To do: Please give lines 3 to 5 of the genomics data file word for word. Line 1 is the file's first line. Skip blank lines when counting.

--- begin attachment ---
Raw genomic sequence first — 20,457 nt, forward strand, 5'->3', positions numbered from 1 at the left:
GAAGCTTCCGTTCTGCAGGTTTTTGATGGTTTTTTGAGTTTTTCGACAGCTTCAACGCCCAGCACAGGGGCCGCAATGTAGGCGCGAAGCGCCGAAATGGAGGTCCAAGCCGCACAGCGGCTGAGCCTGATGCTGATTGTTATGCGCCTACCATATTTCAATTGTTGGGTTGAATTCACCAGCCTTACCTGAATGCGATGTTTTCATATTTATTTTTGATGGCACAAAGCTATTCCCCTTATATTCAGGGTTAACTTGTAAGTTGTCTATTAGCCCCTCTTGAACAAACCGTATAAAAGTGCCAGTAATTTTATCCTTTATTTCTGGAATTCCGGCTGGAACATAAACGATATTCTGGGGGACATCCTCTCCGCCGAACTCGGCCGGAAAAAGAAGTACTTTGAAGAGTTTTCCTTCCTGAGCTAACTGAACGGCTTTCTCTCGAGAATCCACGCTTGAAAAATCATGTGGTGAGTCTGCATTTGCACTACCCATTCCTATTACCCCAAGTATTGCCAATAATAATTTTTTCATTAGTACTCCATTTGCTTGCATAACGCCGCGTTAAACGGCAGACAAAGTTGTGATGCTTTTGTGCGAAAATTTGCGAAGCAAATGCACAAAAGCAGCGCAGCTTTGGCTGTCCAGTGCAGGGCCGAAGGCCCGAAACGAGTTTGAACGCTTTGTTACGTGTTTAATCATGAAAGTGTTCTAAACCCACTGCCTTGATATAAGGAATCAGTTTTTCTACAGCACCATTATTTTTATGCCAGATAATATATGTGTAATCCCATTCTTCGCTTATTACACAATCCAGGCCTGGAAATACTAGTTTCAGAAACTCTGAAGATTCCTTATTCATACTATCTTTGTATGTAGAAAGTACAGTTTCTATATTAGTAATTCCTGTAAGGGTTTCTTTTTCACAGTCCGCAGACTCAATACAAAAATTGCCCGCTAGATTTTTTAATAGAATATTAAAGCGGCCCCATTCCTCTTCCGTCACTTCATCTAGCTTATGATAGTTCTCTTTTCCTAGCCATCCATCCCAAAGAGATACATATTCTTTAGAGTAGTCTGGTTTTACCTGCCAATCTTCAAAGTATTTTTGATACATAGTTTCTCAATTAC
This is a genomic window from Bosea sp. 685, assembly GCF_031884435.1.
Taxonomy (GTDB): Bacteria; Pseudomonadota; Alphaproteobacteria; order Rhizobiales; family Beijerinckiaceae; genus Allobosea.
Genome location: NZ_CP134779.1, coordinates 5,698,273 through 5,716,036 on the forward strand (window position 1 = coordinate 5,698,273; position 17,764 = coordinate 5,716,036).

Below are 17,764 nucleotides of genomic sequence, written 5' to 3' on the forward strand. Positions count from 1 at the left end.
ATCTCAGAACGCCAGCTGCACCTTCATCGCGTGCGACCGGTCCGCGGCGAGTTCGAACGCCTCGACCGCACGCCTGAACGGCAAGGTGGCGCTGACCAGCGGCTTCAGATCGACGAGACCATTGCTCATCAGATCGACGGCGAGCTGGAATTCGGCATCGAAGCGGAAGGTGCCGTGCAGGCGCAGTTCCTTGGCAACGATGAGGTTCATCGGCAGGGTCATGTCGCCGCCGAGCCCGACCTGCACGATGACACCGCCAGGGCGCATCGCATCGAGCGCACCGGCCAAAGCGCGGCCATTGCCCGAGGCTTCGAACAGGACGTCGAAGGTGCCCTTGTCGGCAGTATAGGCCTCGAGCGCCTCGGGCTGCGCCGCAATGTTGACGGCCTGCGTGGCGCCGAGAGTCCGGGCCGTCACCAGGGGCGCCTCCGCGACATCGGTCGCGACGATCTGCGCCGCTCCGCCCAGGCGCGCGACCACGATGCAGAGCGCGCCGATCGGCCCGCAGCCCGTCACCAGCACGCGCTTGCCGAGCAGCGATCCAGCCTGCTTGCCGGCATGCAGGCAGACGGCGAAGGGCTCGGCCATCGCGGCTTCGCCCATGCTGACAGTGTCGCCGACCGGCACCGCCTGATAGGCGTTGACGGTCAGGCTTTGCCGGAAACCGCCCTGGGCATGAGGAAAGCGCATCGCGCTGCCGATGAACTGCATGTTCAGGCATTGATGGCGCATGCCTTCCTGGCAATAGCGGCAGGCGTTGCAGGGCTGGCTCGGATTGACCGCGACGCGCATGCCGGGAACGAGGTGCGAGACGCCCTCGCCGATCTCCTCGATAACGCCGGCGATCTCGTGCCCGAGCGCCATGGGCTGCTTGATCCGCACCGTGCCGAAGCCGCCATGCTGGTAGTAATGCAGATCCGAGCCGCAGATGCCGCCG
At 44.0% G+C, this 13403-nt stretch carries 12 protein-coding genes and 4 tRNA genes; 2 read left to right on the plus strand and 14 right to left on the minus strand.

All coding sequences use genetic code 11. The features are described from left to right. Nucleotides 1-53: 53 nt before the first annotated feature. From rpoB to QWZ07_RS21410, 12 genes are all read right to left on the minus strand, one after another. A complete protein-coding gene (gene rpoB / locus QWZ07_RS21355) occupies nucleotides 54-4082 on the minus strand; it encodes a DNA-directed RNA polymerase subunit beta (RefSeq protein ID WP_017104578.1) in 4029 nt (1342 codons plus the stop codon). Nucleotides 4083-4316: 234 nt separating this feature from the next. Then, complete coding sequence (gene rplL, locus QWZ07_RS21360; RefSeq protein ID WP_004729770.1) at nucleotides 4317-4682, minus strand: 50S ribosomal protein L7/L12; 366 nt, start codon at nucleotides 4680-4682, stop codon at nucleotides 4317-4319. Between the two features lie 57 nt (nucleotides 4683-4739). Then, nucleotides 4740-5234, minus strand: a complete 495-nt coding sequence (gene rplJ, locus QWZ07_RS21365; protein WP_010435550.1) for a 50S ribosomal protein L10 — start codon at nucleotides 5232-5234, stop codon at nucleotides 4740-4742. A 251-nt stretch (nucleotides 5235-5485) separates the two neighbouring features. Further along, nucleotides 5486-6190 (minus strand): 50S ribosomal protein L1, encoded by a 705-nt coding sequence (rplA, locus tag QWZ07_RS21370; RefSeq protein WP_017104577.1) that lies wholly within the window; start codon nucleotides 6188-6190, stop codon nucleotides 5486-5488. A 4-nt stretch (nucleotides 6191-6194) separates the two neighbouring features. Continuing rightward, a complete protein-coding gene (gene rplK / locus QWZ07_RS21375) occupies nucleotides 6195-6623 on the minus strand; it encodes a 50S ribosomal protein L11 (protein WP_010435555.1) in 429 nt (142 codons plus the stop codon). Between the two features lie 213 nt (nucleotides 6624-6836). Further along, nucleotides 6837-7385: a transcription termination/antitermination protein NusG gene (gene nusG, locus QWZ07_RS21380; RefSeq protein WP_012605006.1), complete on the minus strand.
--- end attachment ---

This is a genomic window from Bosea sp. 685, assembly GCF_031884435.1.
Taxonomy (GTDB): Bacteria; Pseudomonadota; Alphaproteobacteria; order Rhizobiales; family Beijerinckiaceae; genus Allobosea.
Genome location: NZ_CP134779.1, coordinates 5,698,273 through 5,716,036 on the forward strand (window position 1 = coordinate 5,698,273; position 17,764 = coordinate 5,716,036).